This article was originally posted on WomenLearnThai.com.
SMOKE: A Crisis in Northern Thailand, the Health Effects and a Solution…
This film was presented as a work in progress at Chiang Mai University’s Faculty of Agriculture on January 8th, 2016 to create awareness and begin a dialogue about the yearly smoke crisis in Northern Thailand.
Note: There are subtitles for people who don’t speak Thai and/or those studying the language.
Burning in Chiang mai…
When I arrived back in Thailand after the Xmas holidays this year, the Chiang mai air already had the telltale signs of burning. One day the smoke was so strong we walked around to the backyard to see what was on fire (nothing – just another day in paradise?)
It’s not even February (typical burning season) yet I’m already housebound due to coughing. When I checked on Asian air quality forecast to see about any possiblities of escaping the boredom, it was quite apparent what with all the oranges and reds, it’s not looking good for me.
Orange: 101-150 Unhealthy for Sensitive Groups
Red: 151-200 Unhealthy
For 2016 the powers that be ‘officially’ started the burning in early January. The changes were announced in the New Burning Schedule Ordered in an Attempt to Tackle Smoke Issue.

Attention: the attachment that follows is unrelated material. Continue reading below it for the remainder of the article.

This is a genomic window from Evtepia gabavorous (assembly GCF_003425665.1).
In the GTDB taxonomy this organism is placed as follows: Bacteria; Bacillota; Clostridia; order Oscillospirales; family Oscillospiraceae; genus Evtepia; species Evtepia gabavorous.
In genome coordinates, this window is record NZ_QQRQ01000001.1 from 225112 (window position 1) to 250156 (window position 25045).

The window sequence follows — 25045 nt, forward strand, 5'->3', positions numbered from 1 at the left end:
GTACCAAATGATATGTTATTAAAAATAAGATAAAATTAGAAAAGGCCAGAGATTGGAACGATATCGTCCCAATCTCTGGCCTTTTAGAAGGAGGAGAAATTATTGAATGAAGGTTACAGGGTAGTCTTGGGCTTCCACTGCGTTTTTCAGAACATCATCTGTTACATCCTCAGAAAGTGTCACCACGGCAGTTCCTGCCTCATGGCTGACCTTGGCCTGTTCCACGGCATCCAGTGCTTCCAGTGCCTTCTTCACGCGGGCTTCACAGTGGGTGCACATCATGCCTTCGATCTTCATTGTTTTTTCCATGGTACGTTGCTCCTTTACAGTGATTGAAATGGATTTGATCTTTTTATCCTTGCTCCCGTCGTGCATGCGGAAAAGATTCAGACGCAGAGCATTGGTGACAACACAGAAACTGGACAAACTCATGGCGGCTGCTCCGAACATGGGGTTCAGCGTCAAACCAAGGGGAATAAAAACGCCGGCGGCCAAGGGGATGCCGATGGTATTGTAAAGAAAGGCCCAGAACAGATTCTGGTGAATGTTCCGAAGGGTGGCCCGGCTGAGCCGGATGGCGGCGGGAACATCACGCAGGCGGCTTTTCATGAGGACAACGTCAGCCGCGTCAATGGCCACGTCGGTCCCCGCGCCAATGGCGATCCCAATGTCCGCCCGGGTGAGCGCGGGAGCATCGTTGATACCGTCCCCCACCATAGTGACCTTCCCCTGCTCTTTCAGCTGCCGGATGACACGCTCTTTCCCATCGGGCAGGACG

- 1–10 Jan: 9.00am – 3.00pm: Doi Tao, Mae Taeng, Mae Wang, Doi Saket, Hod
- 5–15 Jan: 9.00am – 3.00pm: San Pa Tong, Chom Thong, Sameng, Wiang Haeng
- 11–20 Jan: 9.00am – 3.00pm: Mae Jam, Mae On, Phrao, Fang
- 16–23 Jan: 9.00am – 3.00pm: Om Koi, Chia Prakarn, Kanlayaniwattana
- 26 Jan– 5 Feb: 9.00am – 3.00pm: Doi Lo, San Sai, Muang Chiang Mai, Chiang Dao
- 6–16 Feb: 9.00am – 3.00pm: Hang Dong, Saraphi, Sankampaeng, Mae Rim, Mae Ai
From what I’ve know, not many are following the schedule set out by the governor. But if caught will any be prosecuted? Only a handful were charged during the recent disaster in 2015.
Here are two posts on the subject from last season. One by me (where I was still struggling to keep a positive outlook), and one by Hugh Leong walking you through useful vocabulary.